Geo-engineering—the idea that we can fix our carbon problem with a massively-scaled techno-intervention—might be amazing. But the projects—from seeding the ocean with iron to creating highly reflective artificial clouds—usually peter out when people realize that they’re unworkable. The Economist has just taken a critical look at one of the most intriguing prospects: Carbon capture, or using giant filters to suck carbon from the air. Turns out it might not be crazy after all:
This is not as mad as it sounds. After all, such machines already exist: They are used to “scrub” carbon dioxide from the air on board submarines and spacecrafts. “It has been around for decades, but the only people who cared were at NASA, because too much CO2 in a space shuttle means you die,” says Matthew Eisaman, a researcher at the Palo Alto Research Centre (PARC) in California. Proponents of air capture propose scaling up such machinery so that it can process the
atmosphere directly, extracting the CO2 so that it can be sold for industrial use or stored underground…
…But given that air-capture machines are electrically powered, and generating electricity usually produces carbon-dioxide emissions, do the sums add up? Dr Keith’s prototype captured a tonne of CO2 using 100 kilowatt-hours of electricity. To generate this much power, a coal-fired power station would add around 35kg of carbon dioxide to the atmosphere, or 3.5% of the amount removed by the air-capture machine. Using a cleaner source of power—and anything is cleaner than coal—would make the machine come out even further ahead. Similarly, GRT estimates that when its technology is scaled up, the emissions associated with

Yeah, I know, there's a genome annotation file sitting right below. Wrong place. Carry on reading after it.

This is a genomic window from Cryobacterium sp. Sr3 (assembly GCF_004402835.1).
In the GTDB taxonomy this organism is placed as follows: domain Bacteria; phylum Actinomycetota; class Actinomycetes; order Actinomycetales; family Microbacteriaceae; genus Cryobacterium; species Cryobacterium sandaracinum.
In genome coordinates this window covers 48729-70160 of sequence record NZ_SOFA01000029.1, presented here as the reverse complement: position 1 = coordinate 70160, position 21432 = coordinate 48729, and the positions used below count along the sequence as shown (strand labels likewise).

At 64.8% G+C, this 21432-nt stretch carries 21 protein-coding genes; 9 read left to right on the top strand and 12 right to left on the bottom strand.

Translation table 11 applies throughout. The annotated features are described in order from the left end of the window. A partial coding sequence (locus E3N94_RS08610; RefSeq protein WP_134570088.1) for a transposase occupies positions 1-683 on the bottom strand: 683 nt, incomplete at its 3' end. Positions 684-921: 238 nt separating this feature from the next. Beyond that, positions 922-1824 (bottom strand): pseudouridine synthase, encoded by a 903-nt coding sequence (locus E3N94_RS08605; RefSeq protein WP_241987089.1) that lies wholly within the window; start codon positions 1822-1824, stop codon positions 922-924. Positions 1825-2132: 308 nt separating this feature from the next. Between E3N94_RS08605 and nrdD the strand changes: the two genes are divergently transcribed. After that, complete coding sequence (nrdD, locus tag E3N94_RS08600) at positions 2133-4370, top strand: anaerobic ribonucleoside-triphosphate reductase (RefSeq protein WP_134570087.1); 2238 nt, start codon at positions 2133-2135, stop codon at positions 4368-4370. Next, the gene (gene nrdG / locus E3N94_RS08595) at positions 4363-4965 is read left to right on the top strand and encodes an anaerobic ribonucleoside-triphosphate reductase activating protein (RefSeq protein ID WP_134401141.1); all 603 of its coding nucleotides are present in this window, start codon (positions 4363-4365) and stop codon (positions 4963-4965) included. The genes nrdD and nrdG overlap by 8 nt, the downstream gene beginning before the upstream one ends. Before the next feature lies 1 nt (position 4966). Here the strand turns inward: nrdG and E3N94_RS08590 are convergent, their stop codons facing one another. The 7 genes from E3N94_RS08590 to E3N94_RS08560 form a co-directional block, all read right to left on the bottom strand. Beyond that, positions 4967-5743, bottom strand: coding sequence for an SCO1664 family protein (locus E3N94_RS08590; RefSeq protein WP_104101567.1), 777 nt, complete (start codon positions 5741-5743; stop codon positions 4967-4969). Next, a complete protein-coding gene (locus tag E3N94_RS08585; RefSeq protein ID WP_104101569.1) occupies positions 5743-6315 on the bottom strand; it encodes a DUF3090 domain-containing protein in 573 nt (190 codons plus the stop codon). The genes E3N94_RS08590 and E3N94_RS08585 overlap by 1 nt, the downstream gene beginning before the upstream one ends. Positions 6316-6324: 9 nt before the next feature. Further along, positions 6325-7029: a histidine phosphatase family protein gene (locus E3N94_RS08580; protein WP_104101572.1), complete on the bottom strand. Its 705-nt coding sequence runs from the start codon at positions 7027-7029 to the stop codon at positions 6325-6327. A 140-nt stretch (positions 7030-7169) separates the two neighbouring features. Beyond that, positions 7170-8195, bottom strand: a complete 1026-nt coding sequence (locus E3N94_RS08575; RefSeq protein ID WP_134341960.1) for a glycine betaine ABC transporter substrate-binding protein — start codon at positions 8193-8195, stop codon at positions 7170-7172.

operating each machine will be less than 5% of the CO2 captured over its lifetime. So there seems little doubt that air capture would indeed be carbon-negative overall.
The big hurdle will be figuring out how to make carbon filters in massive quantities at low-enough prices—but some engineers are optimistic that scale might eventually be achieved by first marketing less efficient, early generation devices to places such as coal plants that really need them, then using the profits to scale up the technology. Read the whole story here.
[Image via Charlie Lawrence]